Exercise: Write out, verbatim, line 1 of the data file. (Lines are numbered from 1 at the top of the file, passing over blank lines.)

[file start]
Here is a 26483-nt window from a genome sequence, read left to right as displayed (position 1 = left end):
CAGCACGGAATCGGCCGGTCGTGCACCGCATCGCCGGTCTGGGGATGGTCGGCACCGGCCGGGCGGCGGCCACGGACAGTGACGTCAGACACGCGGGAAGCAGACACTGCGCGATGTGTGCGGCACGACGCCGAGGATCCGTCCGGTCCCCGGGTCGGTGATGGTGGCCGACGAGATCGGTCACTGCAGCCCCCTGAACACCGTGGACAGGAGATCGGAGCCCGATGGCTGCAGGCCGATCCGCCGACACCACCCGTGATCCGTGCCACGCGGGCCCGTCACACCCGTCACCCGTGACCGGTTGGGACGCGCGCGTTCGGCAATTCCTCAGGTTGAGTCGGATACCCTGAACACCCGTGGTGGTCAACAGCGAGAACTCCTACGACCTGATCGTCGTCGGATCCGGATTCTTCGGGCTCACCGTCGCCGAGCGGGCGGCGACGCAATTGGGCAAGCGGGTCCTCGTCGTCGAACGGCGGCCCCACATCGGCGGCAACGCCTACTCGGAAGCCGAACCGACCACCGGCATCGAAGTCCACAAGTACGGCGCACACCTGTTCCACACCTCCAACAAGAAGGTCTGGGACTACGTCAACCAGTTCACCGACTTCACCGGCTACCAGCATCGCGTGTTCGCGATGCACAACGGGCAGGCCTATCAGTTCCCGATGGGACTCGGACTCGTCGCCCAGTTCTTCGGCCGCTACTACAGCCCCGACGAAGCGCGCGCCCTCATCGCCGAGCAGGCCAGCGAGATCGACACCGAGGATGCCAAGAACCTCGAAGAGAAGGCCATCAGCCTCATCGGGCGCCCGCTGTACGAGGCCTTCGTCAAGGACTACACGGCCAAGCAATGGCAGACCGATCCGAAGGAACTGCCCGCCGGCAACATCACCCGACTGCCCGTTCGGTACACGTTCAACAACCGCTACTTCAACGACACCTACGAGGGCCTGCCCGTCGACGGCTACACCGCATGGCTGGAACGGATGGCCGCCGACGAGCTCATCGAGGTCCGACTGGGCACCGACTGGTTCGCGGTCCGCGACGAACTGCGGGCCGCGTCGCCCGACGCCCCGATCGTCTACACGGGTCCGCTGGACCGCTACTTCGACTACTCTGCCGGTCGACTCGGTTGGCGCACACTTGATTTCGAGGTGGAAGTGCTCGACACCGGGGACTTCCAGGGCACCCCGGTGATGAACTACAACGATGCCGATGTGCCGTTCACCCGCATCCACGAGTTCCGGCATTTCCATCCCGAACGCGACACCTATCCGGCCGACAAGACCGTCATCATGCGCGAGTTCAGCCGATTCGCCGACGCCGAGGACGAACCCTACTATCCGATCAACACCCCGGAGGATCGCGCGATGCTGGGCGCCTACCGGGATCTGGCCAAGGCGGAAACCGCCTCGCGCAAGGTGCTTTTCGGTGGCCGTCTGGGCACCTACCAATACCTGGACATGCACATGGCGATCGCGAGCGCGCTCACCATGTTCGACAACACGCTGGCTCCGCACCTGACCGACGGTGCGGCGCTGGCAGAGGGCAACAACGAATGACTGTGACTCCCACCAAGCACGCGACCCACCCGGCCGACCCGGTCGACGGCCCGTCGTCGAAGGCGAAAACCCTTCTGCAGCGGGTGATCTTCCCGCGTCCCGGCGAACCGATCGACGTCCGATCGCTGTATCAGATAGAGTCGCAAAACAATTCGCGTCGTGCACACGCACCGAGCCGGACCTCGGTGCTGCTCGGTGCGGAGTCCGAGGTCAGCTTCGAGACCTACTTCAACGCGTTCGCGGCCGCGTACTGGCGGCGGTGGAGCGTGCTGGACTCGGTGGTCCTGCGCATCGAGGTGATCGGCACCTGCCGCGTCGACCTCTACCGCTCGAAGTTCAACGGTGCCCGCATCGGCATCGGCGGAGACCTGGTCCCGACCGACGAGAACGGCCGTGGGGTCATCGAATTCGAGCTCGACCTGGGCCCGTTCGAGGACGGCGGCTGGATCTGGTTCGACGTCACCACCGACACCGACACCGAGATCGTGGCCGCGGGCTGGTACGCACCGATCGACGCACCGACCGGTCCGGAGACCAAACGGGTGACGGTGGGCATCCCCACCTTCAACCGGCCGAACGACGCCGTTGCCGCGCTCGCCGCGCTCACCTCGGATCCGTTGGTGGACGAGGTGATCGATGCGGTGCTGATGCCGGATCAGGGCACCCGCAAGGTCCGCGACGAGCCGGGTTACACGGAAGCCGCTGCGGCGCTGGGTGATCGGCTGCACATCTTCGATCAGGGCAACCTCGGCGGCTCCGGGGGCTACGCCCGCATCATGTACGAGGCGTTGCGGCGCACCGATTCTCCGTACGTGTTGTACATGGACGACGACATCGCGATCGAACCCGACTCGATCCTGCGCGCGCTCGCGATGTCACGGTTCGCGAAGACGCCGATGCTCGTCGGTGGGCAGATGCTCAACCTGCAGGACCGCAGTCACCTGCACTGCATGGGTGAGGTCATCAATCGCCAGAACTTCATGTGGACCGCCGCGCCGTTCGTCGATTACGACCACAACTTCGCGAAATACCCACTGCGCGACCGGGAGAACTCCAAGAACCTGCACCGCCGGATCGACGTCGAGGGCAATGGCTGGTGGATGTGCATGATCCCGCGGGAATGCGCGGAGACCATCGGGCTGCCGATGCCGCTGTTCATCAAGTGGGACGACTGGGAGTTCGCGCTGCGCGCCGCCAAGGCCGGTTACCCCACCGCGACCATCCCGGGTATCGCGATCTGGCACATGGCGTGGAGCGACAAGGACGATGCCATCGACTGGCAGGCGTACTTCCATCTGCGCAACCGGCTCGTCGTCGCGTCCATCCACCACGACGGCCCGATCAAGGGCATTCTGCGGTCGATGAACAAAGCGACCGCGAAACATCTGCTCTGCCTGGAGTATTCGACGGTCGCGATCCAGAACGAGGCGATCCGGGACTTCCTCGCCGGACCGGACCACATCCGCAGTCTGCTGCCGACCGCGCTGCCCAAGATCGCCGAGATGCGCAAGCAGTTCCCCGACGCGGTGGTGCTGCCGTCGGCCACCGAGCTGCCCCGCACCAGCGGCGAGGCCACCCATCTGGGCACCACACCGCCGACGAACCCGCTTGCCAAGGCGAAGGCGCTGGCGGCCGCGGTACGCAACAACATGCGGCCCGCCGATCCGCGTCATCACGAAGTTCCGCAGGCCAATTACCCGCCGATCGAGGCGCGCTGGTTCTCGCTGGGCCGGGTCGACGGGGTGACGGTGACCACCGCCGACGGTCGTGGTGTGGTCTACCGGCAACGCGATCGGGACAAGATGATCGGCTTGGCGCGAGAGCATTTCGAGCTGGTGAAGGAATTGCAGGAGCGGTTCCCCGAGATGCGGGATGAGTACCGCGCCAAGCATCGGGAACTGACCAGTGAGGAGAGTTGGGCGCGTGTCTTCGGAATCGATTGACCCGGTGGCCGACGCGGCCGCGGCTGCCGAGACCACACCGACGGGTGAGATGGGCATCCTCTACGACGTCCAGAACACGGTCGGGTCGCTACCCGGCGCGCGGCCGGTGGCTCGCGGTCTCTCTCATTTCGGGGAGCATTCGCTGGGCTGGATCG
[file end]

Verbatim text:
Here is a 26483-nt window from a genome sequence, read left to right as displayed (position 1 = left end):